A London court on Friday rejected an attempt by the publisher of The Sun tabloid to quash a lawsuit by actor Hugh Grant alleging that he was illegally employed by reporters and investigators.
Justice Timothy Fancourt said a trial would have to determine whether Rupert Murdoch’s newsgroup newspapers gathered illegal information, including tapping Grant’s home phone, wrecking his car and breaking into his home .
“If true – which will be a case for the trial scheduled for January 2024 – these allegations would constitute very serious, willful wrongdoing at NGN, which will be conducted on a largely institutional basis,” Fancourt wrote. “Particularly relevant…, they will also institute a concerted effort to conceal and destroy relevant documentary evidence, make repeated public denials, lie to regulators and authorities, and make unwarranted threats to those who have dare to make allegations or to notify the claims intended against him. The Sun.”
During a hearing last month, the newsgroup argued that claims of illegal information gathering by Grant and Prince Harry should be dismissed because they were not brought within the six-year deadline.
The ruling did not address the Duke of Sussex’s case as the judge wants to hear more at a hearing in July about Harry’s allegations that a “secret agreement” between Buckingham Palace and the news allowed him to speed up his phone hacking claims. Was stopped from getting it. Group Officer.
The judge dismissed Grant’s phone hacking claims based on the time limit, saying the actor, who played a key role in the Hack Off press reform group, was well aware of the voicemail interception scandal and that such claims Could have brought it much earlier.
Grant had previously settled a phone hacking case with News of the World, a former publication of the News Group. That paper was shut down in 2011, at the height of a hacking scandal, when it was revealed that the tabloid had intercepted the voicemails of a murdered girl, in addition to celebrities, athletes, politicians and members of the royal family.
The newsgroup has claimed that The Sun has not collected any illegal information.
But the judge said the case could move on to other charges the actor said he only became aware of in 2021 after private investigator Gavin Burrows uncovered alleged acts of phone tapping, bugging and theft on behalf of the paper.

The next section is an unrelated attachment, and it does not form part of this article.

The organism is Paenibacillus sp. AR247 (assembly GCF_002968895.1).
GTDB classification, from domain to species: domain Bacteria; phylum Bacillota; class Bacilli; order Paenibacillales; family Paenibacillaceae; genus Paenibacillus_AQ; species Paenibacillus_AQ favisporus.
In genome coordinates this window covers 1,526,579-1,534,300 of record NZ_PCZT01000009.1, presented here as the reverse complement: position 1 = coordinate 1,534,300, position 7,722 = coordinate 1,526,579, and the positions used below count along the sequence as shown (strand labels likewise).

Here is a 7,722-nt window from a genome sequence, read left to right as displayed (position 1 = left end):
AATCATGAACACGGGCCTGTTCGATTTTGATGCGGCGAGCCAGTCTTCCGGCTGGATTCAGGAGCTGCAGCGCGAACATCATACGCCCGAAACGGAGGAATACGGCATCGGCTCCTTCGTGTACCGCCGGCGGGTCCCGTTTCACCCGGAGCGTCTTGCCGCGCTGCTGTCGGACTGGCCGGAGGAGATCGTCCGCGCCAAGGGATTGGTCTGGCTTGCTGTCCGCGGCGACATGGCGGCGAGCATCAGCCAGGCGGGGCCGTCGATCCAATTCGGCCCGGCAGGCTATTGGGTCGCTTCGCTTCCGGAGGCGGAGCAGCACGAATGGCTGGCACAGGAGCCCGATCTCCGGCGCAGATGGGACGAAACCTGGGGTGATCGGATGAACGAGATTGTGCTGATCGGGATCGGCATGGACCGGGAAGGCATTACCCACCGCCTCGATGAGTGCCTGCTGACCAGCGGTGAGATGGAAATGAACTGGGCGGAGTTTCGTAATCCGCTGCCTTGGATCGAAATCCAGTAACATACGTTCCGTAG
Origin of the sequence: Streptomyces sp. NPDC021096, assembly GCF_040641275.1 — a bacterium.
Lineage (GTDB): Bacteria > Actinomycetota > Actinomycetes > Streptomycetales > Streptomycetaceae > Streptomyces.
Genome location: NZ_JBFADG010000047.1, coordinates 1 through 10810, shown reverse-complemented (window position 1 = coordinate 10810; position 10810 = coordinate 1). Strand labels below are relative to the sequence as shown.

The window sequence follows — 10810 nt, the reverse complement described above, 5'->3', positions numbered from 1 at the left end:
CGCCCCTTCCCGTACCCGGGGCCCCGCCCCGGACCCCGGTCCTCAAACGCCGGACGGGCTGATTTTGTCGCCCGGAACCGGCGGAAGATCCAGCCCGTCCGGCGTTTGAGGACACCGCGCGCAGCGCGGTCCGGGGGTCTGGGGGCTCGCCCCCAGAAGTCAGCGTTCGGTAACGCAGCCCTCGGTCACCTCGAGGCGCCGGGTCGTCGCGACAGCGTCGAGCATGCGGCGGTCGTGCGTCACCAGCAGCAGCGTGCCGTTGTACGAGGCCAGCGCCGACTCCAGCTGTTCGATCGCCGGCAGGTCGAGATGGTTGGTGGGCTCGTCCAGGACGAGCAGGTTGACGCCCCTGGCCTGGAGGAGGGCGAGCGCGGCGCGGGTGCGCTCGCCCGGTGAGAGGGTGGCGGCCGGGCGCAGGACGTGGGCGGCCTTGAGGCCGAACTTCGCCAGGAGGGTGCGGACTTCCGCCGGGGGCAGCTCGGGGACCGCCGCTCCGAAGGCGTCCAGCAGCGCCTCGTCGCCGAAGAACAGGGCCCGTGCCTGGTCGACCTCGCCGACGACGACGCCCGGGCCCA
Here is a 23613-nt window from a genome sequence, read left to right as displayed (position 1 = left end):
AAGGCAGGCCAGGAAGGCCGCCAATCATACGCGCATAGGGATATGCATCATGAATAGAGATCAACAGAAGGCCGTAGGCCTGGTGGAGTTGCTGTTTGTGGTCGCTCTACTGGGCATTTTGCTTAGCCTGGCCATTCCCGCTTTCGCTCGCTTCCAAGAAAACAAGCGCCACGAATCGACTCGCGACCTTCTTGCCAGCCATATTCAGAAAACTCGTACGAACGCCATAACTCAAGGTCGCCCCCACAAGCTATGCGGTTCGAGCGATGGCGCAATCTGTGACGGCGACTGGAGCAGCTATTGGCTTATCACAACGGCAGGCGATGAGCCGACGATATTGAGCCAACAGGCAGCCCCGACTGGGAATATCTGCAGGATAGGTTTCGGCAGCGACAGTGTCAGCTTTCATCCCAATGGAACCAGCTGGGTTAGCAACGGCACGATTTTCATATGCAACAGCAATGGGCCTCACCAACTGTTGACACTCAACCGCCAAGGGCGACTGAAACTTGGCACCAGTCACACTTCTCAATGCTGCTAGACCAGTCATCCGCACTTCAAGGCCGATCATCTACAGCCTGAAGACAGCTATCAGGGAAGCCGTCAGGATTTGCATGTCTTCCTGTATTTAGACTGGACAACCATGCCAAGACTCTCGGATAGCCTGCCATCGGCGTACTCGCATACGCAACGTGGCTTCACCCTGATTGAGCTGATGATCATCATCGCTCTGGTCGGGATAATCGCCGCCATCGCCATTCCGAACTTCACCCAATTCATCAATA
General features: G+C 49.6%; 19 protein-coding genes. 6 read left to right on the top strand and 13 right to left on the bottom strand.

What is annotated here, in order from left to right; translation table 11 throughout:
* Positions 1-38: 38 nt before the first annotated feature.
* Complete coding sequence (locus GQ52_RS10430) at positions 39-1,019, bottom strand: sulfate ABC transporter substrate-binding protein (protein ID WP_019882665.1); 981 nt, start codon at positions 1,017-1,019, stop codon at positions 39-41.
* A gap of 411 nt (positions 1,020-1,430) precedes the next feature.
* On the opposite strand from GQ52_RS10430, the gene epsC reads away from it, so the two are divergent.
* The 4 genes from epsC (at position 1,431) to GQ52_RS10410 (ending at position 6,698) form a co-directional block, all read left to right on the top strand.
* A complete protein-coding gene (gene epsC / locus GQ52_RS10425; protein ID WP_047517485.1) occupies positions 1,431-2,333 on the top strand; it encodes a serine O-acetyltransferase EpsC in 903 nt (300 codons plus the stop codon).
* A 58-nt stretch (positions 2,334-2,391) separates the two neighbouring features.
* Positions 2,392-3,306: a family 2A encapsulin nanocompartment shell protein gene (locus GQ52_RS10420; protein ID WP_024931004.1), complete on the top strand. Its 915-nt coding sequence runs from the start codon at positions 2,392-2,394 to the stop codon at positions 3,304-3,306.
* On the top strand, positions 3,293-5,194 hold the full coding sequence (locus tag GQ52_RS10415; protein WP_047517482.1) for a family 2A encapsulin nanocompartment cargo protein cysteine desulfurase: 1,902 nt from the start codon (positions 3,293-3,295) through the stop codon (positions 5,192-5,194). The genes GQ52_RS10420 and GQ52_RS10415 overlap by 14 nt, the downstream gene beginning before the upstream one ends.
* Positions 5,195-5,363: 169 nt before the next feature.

Grant said in a witness statement, “In addition to hacking my phone and tapping my landline, (Burroughs) knew that my premises had been burglarized by people working for The Sun and that my car A tracking device was placed in.” “I found it amazing.”
Grant said he could never piece together who broke into his fourth-floor apartment in 2011. The door had popped out of its hinges and the interior looked as if there had been a fight but nothing was missing. Two days later, The Sun had a story detailing the interior and “hints of a domestic row”.
Prince Harry alleged last month that the royal family had agreed to settle its affairs with the news group out of court following phone hacking litigation against the News of the World. They said the deal – reportedly agreed to by their grandmother, the late Queen Elizabeth II – was aimed at preventing the royals from testifying in court. He said the deal called for an apology.
In court papers, Harry said he brought his suit in 2019 – against the wishes of his father, now King Charles III – after he became frustrated a settlement was not being reached. He said his brother, Prince William, the heir to the throne, later received a “huge” settlement over phone hacking allegations against the newsgroup.
NGN has denied that there was any “secret agreement”. The palace did not respond to messages seeking comment on that or William’s alleged agreement.
A spokesperson for the newsgroup released a statement Friday saying it was pleased that the court dismissed Grant’s phone hacking allegations.
“The NGN strongly denies the various historical allegations of illegal information-gathering contained in Mr. Grant’s claim residuals,” the statement said.
Harry’s case against the newsgroup is one of three phone hacking suits he has brought against British tabloid publishers.
Fancourt is currently hearing evidence against the publisher of the Daily Mirror for alleged acts of illegal information gathering in the 1990s by counsel for Harry and three others. Harry is due to testify in the case next month.
A separate judge is currently reviewing whether cases brought by the Duke, Elton John, actor and model Elizabeth Hurley and others against the Daily Mail’s publisher should go to trial.